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Publication numberUS7111901 B2
Publication typeGrant
Application numberUS 10/996,336
Publication dateSep 26, 2006
Filing dateNov 23, 2004
Priority dateNov 26, 2003
Fee statusPaid
Also published asCN1621270A, CN100450821C, DE10355773B3, DE502004009386D1, EP1535794A2, EP1535794A3, EP1535794B1, US20050116515
Publication number10996336, 996336, US 7111901 B2, US 7111901B2, US-B2-7111901, US7111901 B2, US7111901B2
InventorsManfred Schlierf, Josef Meier, Thomas Wallinger
Original AssigneeGrammar Ag
Export CitationBiBTeX, EndNote, RefMan
External Links: USPTO, USPTO Assignment, Espacenet
Headrest for automotive vehicle seats
US 7111901 B2
Abstract
A headrest for a motor vehicle seat is crash active in that it has a mechanism for automatically bringing the head-engaging member toward the head of the passenger in the case of a crash. This mechanism includes a slide guided on a pair of cylindrical members surrounded by springs and having a tooth-forming part of a return travel lock preventing return of the slide to its starting position. In that position a releasable coupling device has a primary coupling element engaged with a secondary coupling element which may be a hairpin-shaped bent wire.
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Claims(22)
1. A headrest for a motor-vehicle seat, the headrest comprising:
a main headrest body adapted to be mounted on a back of the seat;
a cylinder extending along an axis and mounted on the main headrest body;
a slide displaceable in a straight line axially along the cylinder;
a head-engaging member carried on the slide and having a surface juxtaposable with a back of a head of a passenger in the seat, the head-engaging member and slide being jointly displaceable along the cylinder between an outer activated position and an inner rest position;
a spring extending along the cylinder and braced between the slide and the main headrest body and urging the slide and head-engaging member outward into the outer activated position;
return-lock means including
a locking tooth on the slide, and
a countertooth on the main headrest body engageable with the locking tooth after outward displacement of the slide toward the outer position from the inner position for preventing displacement of the slide and head-engaging member inward toward the inner rest position;
releasable-coupling means including
a primary element on the slide, and
a secondary element on the main headrest body engageable with the primary element for releasably retaining the slide in the rest position, whereby, when the releasable-coupling means releases the slide, the slide moves outward in a straight line toward the outer position and the return-lock means inhibits inward movement back toward the inner position; and
a control element extending along the cylinder and defining a control track cooperating and engageable with the locking tooth and carrying the countertooth.
2. The headrest defined in claim 1 wherein the cylinder axis extends upwardly at an inclination to the vertical.
3. The headrest defined in claim 1 wherein the cylinder is a tube of circular cross section.
4. The headrest defined in claim 1 wherein the spring is a cylindrical coil compression spring coaxially surrounding the cylinder.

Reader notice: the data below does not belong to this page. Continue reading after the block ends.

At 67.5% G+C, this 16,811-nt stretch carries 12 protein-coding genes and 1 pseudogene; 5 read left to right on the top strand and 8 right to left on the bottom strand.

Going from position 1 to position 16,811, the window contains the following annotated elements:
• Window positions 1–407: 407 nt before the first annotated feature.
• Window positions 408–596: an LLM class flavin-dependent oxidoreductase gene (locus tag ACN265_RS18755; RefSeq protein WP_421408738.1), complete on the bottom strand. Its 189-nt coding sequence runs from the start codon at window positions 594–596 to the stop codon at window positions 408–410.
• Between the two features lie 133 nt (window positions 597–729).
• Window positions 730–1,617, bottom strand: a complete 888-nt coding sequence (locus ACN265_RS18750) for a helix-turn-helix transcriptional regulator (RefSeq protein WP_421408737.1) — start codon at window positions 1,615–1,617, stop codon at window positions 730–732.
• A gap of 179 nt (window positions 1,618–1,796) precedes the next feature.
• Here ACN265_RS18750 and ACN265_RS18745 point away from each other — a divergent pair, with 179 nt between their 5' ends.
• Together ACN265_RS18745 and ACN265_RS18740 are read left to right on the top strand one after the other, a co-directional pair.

5. The headrest defined in claim 1 wherein flanks of the countertooth face forward in a direction of the head of the passenger.
6. The headrest defined in claim 1, further comprising a second locking tooth and a second control element, the two locking teeth flanking the cylinder and cooperating with the control elements.
7. The headrest defined in claim 6 wherein two such cylinders are provided and said slide has respective portions displaceable along the respective cylinders and a bridge between said slide portions.
8. The headrest defined in claim 7 wherein said bridge carries said head-engaging member.
9. The headrest defined in claim 8, further comprising
an angularly adjustable member between said bridge and said head-engaging member.
10. The headrest defined in claim 9 wherein said angularly adjustable member is pivotal on said bridge.
11. The headrest defined in claim 10 wherein said angularly adjustable member is a clamping bearing shell engaging over a pin on said bridge.
12. The headrest defined in claim 1, further comprising
a spring element pressing said slide toward said control element.
13. The headrest defined in claim 12 wherein said spring element is a stirrup-shaped spring wire.
14. The headrest defined in claim 13 wherein said slide has slide parts each slidable against said spring wire for contacting same with a respective roller.
15. The headrest defined in claim 14 wherein said spring element limits outward displacement of said slide.
16. A headrest for a motor-vehicle seat, the headrest comprising:
a main headrest body adapted to be mounted on a back of the seat;
a cylinder extending along an axis and mounted on the main headrest body;
a slide displaceable in a straight line axially along the cylinder;
a head-engaging member carried on the slide and having a surface juxtaposable with a back of a head of a passenger in the seat, the head-engaging member and slide being jointly displaceable along the cylinder between an outer activated position and an inner rest position;
a spring extending along the cylinder and braced between the slide and the main headrest body and urging the slide and head-engaging member outward into the outer activated position;